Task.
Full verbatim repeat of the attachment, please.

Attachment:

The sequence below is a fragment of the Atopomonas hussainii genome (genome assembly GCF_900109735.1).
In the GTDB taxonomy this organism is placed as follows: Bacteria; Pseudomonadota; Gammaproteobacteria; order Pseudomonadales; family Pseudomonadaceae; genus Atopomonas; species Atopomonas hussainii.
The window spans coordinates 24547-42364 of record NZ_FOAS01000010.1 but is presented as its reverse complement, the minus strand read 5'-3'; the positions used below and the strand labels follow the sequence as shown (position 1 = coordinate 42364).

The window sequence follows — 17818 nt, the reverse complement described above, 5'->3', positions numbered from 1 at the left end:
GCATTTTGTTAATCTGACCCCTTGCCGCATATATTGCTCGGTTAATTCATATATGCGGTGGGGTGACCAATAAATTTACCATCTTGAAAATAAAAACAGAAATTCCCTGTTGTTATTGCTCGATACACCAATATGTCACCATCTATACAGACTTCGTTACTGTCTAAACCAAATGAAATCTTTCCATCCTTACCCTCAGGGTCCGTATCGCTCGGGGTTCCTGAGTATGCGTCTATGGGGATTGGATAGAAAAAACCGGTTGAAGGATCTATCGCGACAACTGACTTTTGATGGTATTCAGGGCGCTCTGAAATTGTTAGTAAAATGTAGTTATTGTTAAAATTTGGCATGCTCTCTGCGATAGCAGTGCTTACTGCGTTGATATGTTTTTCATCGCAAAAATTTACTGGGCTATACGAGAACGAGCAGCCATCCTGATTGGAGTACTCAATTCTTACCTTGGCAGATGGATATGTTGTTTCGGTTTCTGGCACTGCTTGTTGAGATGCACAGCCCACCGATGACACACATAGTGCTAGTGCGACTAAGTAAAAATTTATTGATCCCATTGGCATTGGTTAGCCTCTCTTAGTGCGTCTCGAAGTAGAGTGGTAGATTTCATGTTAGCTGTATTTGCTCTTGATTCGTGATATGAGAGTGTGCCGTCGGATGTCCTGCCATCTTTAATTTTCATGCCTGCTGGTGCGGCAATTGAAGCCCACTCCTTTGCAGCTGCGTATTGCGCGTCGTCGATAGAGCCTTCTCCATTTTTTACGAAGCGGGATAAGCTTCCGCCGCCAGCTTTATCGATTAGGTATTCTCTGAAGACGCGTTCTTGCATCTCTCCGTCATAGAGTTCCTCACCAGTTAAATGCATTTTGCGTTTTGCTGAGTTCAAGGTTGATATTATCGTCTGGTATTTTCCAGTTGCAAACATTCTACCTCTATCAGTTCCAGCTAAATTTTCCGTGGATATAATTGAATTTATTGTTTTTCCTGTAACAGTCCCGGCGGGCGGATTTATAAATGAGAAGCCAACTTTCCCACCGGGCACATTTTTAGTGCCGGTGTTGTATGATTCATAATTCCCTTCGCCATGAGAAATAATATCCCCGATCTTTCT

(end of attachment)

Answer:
The sequence below is a fragment of the Atopomonas hussainii genome (genome assembly GCF_900109735.1).
In the GTDB taxonomy this organism is placed as follows: Bacteria; Pseudomonadota; Gammaproteobacteria; order Pseudomonadales; family Pseudomonadaceae; genus Atopomonas; species Atopomonas hussainii.
The window spans coordinates 24547-42364 of record NZ_FOAS01000010.1 but is presented as its reverse complement, the minus strand read 5'-3'; the positions used below and the strand labels follow the sequence as shown (position 1 = coordinate 42364).

The window sequence follows — 17818 nt, the reverse complement described above, 5'->3', positions numbered from 1 at the left end:
GCATTTTGTTAATCTGACCCCTTGCCGCATATATTGCTCGGTTAATTCATATATGCGGTGGGGTGACCAATAAATTTACCATCTTGAAAATAAAAACAGAAATTCCCTGTTGTTATTGCTCGATACACCAATATGTCACCATCTATACAGACTTCGTTACTGTCTAAACCAAATGAAATCTTTCCATCCTTACCCTCAGGGTCCGTATCGCTCGGGGTTCCTGAGTATGCGTCTATGGGGATTGGATAGAAAAAACCGGTTGAAGGATCTATCGCGACAACTGACTTTTGATGGTATTCAGGGCGCTCTGAAATTGTTAGTAAAATGTAGTTATTGTTAAAATTTGGCATGCTCTCTGCGATAGCAGTGCTTACTGCGTTGATATGTTTTTCATCGCAAAAATTTACTGGGCTATACGAGAACGAGCAGCCATCCTGATTGGAGTACTCAATTCTTACCTTGGCAGATGGATATGTTGTTTCGGTTTCTGGCACTGCTTGTTGAGATGCACAGCCCACCGATGACACACATAGTGCTAGTGCGACTAAGTAAAAATTTATTGATCCCATTGGCATTGGTTAGCCTCTCTTAGTGCGTCTCGAAGTAGAGTGGTAGATTTCATGTTAGCTGTATTTGCTCTTGATTCGTGATATGAGAGTGTGCCGTCGGATGTCCTGCCATCTTTAATTTTCATGCCTGCTGGTGCGGCAATTGAAGCCCACTCCTTTGCAGCTGCGTATTGCGCGTCGTCGATAGAGCCTTCTCCATTTTTTACGAAGCGGGATAAGCTTCCGCCGCCAGCTTTATCGATTAGGTATTCTCTGAAGACGCGTTCTTGCATCTCTCCGTCATAGAGTTCCTCACCAGTTAAATGCATTTTGCGTTTTGCTGAGTTCAAGGTTGATATTATCGTCTGGTATTTTCCAGTTGCAAACATTCTACCTCTATCAGTTCCAGCTAAATTTTCCGTGGATATAATTGAATTTATTGTTTTTCCTGTAACAGTCCCGGCGGGCGGATTTATAAATGAGAAGCCAACTTTCCCACCGGGCACATTTTTAGTGCCGGTGTTGTATGATTCATAATTCCCTTCGCCATGAGAAATAATATCCCCGATCTTTCT